Of course, we all know that heroin and the synthetic opioids are poison. Opiates kill people every day. The strongest synthetic opioid, fentanyl, was originally developed as a powerful anesthetic and an elephant tranquilizer, and is, in some formulations, 10,000 times more potent than morphine. Even in tiny airborne doses or absorbed through the skin, it can stop human respiration. Police departments now routinely issue respirators and protective clothing to officers who may come in contact with fentanyl during drug busts.

The musician Prince died from an accidental fentanyl overdose in 2016—he unknowingly took counterfeit, mislabeled pain pills that contained minute amounts of fentanyl. Canada declared a public health crisis in 2015 because of fentanyl overdose deaths—at least two per day in British Columbia alone. Several European countries have experienced fentanyl overdose epidemics. Because it can be cheaply manufactured, fentanyl has now found its way into many different street drugs—heroin, cocaine, MDMA or ecstasy, and counterfeit prescription pills like oxycodone and hydrocodone. Often, when heroin and other drug users die from overdoses, fentanyl is the hidden culprit.

We have entered an era in human history when our drugs, prescribed or not, have become deadly.

So what does that mean for drug policy? Should we conduct a “war on drugs” by attempting to eliminate the supply; or should we treat addiction as a purely medical issue and de-criminalize it?

In the next essay in this series, we’ll explore some of the answers to those important questions.


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  • Nava Sarracino
    Jul 09, 2017
    Another current concern and important topic David. I have shared with many people I meet in my many travels this website and mention your articles often to the people I meet. The Baha'i writings are in manageable doses that non Baha's especially seem to embrace. This series of articles will be especially shared. Thank you!
  • Jeff Neppl
    Jul 09, 2017
    "literally subvert and eventually destroy the body’s innate capacity to decrease pain, to feel for others and even to love."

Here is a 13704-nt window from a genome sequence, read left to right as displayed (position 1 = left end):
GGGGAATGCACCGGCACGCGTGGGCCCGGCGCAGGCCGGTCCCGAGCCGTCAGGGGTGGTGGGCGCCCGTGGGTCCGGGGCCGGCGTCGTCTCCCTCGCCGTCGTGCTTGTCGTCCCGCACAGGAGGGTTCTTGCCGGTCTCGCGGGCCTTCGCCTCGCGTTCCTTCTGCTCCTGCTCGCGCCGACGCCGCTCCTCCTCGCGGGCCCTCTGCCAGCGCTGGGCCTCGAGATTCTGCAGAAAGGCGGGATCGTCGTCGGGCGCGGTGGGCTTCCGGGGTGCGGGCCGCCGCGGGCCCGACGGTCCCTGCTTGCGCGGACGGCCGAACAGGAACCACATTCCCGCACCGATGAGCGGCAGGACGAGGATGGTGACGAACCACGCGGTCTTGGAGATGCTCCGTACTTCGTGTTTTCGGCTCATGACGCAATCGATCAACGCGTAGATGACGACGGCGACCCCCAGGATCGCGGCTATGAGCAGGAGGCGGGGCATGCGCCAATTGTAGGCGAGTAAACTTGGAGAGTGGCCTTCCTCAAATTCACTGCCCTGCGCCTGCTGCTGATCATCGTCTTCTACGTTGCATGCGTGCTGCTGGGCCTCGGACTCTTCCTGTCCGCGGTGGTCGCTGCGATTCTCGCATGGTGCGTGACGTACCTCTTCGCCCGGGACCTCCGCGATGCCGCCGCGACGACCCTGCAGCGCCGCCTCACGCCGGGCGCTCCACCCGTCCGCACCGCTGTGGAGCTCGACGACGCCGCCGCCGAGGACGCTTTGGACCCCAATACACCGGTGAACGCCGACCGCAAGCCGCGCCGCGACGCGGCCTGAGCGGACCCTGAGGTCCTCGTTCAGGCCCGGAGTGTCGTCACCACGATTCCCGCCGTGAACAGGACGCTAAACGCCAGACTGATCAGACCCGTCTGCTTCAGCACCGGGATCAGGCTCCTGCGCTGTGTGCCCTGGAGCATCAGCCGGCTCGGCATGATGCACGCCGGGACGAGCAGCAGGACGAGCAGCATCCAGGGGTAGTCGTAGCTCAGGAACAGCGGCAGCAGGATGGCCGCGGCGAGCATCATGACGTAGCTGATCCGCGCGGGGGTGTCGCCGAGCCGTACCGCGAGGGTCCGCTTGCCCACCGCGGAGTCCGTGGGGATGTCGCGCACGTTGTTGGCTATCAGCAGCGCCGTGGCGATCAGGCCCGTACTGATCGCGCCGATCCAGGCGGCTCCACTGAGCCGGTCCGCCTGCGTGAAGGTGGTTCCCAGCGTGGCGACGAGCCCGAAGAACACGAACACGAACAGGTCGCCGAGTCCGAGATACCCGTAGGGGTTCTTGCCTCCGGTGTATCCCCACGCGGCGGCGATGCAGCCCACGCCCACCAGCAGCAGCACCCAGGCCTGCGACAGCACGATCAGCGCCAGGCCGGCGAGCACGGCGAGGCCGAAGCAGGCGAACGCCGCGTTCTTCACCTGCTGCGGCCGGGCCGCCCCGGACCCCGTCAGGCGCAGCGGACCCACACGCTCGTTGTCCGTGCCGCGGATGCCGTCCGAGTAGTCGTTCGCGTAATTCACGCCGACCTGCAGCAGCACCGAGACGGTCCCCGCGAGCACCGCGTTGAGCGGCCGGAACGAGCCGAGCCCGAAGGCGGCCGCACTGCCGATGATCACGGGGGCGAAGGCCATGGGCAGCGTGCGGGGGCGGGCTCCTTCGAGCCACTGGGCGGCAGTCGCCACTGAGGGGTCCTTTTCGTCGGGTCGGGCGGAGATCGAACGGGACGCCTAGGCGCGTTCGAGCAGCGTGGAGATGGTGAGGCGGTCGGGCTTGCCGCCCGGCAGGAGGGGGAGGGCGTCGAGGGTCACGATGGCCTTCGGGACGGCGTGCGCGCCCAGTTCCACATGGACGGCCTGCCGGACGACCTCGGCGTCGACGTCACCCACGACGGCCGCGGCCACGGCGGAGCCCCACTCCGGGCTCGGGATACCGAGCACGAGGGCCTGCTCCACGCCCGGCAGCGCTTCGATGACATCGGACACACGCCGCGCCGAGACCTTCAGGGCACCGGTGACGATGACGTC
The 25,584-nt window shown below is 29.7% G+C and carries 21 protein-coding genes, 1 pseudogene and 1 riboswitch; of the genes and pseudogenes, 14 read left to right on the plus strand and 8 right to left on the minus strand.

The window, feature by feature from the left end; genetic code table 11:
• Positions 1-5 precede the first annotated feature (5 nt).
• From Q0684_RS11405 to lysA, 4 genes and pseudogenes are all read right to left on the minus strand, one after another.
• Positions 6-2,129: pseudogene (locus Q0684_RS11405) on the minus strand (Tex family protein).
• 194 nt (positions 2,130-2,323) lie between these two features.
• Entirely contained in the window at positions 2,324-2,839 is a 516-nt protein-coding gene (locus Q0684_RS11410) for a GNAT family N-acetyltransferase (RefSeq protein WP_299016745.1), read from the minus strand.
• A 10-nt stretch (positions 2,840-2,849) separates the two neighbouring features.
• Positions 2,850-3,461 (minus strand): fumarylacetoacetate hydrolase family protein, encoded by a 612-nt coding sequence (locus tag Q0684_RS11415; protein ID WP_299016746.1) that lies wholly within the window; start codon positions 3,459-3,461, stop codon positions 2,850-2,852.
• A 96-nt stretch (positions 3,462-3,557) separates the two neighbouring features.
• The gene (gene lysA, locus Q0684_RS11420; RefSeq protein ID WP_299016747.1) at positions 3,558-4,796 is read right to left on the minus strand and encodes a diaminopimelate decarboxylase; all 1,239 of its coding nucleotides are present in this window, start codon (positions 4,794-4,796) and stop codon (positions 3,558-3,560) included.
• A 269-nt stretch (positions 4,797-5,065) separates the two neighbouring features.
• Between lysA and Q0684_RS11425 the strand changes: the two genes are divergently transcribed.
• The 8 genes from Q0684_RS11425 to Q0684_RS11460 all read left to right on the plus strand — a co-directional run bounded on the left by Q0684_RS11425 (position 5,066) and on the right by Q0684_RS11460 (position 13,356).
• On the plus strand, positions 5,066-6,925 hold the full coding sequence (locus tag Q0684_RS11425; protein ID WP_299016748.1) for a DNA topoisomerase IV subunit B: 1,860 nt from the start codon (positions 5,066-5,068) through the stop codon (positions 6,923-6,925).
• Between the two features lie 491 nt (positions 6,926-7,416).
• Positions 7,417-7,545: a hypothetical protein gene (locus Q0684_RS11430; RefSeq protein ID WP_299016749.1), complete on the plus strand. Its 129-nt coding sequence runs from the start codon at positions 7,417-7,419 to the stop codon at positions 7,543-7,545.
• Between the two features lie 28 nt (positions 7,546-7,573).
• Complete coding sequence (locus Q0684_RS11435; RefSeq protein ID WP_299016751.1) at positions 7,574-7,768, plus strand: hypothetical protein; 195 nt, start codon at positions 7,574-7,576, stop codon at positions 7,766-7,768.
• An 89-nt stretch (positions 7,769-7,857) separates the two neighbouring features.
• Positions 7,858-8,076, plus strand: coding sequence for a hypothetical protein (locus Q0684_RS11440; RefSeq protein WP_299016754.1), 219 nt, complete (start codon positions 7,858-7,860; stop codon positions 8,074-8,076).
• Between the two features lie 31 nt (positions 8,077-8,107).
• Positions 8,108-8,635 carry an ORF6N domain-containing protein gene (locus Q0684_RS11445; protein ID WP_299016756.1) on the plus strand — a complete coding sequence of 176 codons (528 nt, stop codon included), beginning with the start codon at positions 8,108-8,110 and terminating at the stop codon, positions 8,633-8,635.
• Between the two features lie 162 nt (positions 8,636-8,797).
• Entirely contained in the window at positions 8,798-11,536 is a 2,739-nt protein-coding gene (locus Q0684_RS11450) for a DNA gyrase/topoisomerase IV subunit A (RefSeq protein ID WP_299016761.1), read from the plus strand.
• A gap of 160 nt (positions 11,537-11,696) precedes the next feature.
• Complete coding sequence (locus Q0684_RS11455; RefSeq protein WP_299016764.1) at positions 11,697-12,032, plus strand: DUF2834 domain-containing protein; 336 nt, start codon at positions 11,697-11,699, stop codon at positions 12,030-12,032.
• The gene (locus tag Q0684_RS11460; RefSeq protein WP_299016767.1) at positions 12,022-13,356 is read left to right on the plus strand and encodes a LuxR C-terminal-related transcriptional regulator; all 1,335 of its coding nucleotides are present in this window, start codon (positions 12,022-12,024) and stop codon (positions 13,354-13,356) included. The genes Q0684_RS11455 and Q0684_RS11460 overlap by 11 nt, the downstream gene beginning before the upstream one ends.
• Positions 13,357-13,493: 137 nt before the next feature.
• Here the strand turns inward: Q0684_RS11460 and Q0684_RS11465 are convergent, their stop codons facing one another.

You are suggesting here that people who use opiates eventually lose the capacity to feel for others and even to love? I'm sorry but that is an utterly preposterous notion and does not follow from the claim that long term use of opiates can downregulate endorphin production.
  • Steve Eaton
    Jul 08, 2017
    Thank you for your points, Stephen!
    I like Abdu'l-Baha's observation,
    and in "Some Answered Questions"
    he described future healing that
    doesn't generally need chemical
    formulations; changes in the amount
    and ratio of basic nutrients, and their effect on those internally-created substances David is talking
    about, would be a major factor in
    health, and so would spiritual state,
    attitude, etc.
  • Jul 08, 2017
    Will future installment of essays in this series examine places that take the medicalization and de-criminalization route like Portugal did? Portugal is the country I can think of as taking the treating addiction as a purely medical issue and de-criminalizing it. There may be other countries that have followed this route also, but only Portugal popped into mind instantly. Latin American countries and the Netherlands are also in this group, maybe. The opposite extreme is underway in the Phillippines with a literal War on Drugs due to Rodrigo Duterte wanting drug dealers and users dead by legitimizing police and vigilante ...killing of such people in a country that doesn't even have capital punishment.
  • Jul 08, 2017
    Drug policy is a complicated issue where I had to do lots of studying both in health classes in university, but also independent research from online papers and think tanks. Especially since "drugs" are lumped into one category where each individual drug is their own thing and deserves a specific policy rather than a catch all policy. The categories of use, misuse, abuse, and addiction and the differences between them are useful. The notion that all the other use to abuse stuff is ignored in favor of only talking about addiction complicates talks between both sides of the debate. "Drugs" ...can be divided in "soft drugs" and "hard drugs". Opium, opiates, and opioids are all examples of "hard drugs".